Two of my favourite TV shows ever are Six Feet Under and Buffy the Vampire Slayer. So when I heard that the creator of Six Feet Under was helming a show about vampires, I had to check it out. As predicted, I enjoyed the crap out of True Blood, which lead me to impulsively buy the series of books that it’s based on.
The first book starts off with a great opening line: “I’d been waiting for the vampire for years when he walked into the bar.” Immediately from there, it launches into the story of Sookie Stackhouse, a Southern small-town waitress with two disabilities: the curse of having to read peoples’ minds, and a really stupid name. The first one is what first draws her to the vampire, because she can’t read his mind, which she thinks is awesome because men are scum and they only think terrible things. And although not mentioned, the stupid name problem probably helps her to relate to Bill, which is a pretty dumb name for a vampire. After she meets him, people start dying, hell breaks loose, etc etc. You know the drill.
True Bl Dead Until Dark is written in a first-person style from Sookie’s perspective, and indeed the novel feels like the rambling diary of a realistic, naive young woman who isn’t particularly good at writing, being full of awkward sentences and tactless exposition. This either means: (1) Charlaine Harris is really good at simulating how much Sookie sucks at writing; or (2) Charlaine Harris just sucks at writing.
But let’s just pretend it’s (1) and focus on the positive. Partly because of the informal first-person style, Sookie’s personality comes through, and the little expressions she uses and social conventions she frets over help to bring the Southern setting to life. I could’ve done without her agonizing over what to wear in every single chapter and the sickening mind-games she casually manipulates the males in her life with, but intentional or not, she at least seems like a flawed, real (albeit stereotypically female) person.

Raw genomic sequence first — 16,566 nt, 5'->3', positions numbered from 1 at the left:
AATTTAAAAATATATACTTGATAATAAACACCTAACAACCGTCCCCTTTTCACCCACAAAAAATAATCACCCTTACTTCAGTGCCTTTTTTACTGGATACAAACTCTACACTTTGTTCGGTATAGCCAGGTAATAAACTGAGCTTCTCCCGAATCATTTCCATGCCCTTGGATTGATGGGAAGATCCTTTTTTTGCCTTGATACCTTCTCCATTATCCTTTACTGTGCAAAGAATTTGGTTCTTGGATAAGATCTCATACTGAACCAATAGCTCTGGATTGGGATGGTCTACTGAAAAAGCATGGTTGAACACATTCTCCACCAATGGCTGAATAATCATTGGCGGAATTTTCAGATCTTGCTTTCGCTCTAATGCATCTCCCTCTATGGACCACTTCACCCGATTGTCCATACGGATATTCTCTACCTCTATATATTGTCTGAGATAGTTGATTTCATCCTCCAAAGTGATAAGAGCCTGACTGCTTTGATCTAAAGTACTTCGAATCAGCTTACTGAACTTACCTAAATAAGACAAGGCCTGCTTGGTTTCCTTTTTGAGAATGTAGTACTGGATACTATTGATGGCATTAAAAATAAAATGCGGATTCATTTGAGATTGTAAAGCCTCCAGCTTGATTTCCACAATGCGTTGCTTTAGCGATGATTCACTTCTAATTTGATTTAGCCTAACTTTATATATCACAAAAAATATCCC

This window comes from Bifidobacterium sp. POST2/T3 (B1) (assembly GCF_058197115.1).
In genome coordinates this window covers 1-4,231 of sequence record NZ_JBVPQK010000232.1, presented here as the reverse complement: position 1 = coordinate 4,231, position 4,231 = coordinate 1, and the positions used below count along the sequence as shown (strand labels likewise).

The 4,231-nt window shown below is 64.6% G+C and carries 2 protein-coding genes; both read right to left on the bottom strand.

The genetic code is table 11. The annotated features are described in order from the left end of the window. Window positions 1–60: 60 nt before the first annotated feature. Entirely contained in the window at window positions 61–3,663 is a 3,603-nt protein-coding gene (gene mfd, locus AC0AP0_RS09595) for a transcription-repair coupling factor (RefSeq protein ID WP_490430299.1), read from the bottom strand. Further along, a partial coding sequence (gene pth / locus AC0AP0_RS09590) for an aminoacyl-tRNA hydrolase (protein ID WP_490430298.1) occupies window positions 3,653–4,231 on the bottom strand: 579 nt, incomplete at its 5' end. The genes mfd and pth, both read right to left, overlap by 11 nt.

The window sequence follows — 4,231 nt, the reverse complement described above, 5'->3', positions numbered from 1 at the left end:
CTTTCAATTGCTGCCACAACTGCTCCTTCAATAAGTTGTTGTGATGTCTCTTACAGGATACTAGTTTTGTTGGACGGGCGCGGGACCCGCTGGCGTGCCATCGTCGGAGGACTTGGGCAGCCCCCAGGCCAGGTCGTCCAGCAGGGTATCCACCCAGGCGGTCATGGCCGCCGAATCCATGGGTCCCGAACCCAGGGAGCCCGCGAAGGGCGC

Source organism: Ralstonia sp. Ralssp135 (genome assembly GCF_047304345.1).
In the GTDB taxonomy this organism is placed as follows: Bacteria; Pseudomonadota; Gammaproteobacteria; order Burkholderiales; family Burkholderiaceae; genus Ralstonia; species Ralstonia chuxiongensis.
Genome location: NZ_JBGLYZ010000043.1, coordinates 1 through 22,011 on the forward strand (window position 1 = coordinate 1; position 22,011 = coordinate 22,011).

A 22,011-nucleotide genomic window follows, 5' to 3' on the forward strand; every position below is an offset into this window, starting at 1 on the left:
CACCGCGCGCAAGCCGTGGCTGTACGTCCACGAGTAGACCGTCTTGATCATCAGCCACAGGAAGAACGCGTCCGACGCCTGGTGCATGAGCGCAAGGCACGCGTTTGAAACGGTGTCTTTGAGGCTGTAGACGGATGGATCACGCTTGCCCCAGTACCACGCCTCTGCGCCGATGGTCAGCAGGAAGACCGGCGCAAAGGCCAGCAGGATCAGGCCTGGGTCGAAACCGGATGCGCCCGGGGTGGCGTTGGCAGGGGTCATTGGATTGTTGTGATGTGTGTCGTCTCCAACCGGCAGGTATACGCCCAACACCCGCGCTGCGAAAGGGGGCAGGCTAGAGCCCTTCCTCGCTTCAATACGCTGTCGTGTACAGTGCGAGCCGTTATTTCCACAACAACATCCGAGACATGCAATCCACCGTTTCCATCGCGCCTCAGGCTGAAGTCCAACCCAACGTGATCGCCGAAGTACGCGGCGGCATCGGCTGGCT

There is a murder mystery that ties each chapter together, but the characters seem more interested in short-term questions about cleaning the house, work timetables, and vampire ejaculation than about who’s killing their friends and families. Some chapters can feel separated from the rest of the story, as if nobody remembers what came before. As a single book it’s disjointed, and actually feels a bit like a big pilot episode, with dangling plot elements that exist only to set up future installments. But since there are plenty of future installments, and there is a TV series based on it, this episodic storytelling isn’t entirely unwelcome.
The novel departs from the first season of True Blood in quite a few significant ways. Most obvious is the complete lack of Tara in the novel, the alternate reason for Bill’s little trip late in the book, and the ending. There is also one plot element missing from the show, which is a great thing because, while I hate to use this word, it can only be described as retarded. Without giving anything away, it starts with “B”; anyone who’s read it will know what I’m talking about. True Blood also added a few entirely new subplots that I thought worked as well, if not better, than what was from the novel. This gives me hope for the show, because many of the show’s flaws were inherited from the book, and the creators’ willingness to depart from it can only bode well for future seasons.
Perhaps I’ve been a bit snarky in describing Dead Until Dark, but I did enjoy it quite a bit. It’s not a masterfully told story, but it does a few new things with the crowded vampire genre, and has just enough sex and violence to provide some cheap thrills. I recommend it for fans of the show looking to see what inspired it, or anyone else who likes cheesy vampire crap.